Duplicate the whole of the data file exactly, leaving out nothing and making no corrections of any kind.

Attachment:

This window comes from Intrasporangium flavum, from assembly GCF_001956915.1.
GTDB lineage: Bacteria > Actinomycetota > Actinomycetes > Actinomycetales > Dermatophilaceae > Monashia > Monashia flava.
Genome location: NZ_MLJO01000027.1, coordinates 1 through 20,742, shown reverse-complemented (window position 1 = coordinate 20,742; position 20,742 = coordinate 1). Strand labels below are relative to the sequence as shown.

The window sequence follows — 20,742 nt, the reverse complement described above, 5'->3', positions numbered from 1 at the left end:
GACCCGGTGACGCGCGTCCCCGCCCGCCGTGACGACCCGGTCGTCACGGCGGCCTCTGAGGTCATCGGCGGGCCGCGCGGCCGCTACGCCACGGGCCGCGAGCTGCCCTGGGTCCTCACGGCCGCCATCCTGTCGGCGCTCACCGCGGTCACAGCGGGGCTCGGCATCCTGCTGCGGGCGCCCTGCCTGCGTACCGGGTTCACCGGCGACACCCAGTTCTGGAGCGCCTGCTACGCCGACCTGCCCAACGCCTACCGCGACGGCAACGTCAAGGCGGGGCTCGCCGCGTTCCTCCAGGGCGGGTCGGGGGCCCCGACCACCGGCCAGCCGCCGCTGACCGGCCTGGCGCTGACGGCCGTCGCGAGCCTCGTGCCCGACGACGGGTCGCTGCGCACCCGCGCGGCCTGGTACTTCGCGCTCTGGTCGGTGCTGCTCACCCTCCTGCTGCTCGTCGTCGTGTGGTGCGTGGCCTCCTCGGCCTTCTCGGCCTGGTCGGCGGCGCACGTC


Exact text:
This window comes from Intrasporangium flavum, from assembly GCF_001956915.1.
GTDB lineage: Bacteria > Actinomycetota > Actinomycetes > Actinomycetales > Dermatophilaceae > Monashia > Monashia flava.
Genome location: NZ_MLJO01000027.1, coordinates 1 through 20,742, shown reverse-complemented (window position 1 = coordinate 20,742; position 20,742 = coordinate 1). Strand labels below are relative to the sequence as shown.

The window sequence follows — 20,742 nt, the reverse complement described above, 5'->3', positions numbered from 1 at the left end:
GACCCGGTGACGCGCGTCCCCGCCCGCCGTGACGACCCGGTCGTCACGGCGGCCTCTGAGGTCATCGGCGGGCCGCGCGGCCGCTACGCCACGGGCCGCGAGCTGCCCTGGGTCCTCACGGCCGCCATCCTGTCGGCGCTCACCGCGGTCACAGCGGGGCTCGGCATCCTGCTGCGGGCGCCCTGCCTGCGTACCGGGTTCACCGGCGACACCCAGTTCTGGAGCGCCTGCTACGCCGACCTGCCCAACGCCTACCGCGACGGCAACGTCAAGGCGGGGCTCGCCGCGTTCCTCCAGGGCGGGTCGGGGGCCCCGACCACCGGCCAGCCGCCGCTGACCGGCCTGGCGCTGACGGCCGTCGCGAGCCTCGTGCCCGACGACGGGTCGCTGCGCACCCGCGCGGCCTGGTACTTCGCGCTCTGGTCGGTGCTGCTCACCCTCCTGCTGCTCGTCGTCGTGTGGTGCGTGGCCTCCTCGGCCTTCTCGGCCTGGTCGGCGGCGCACGTC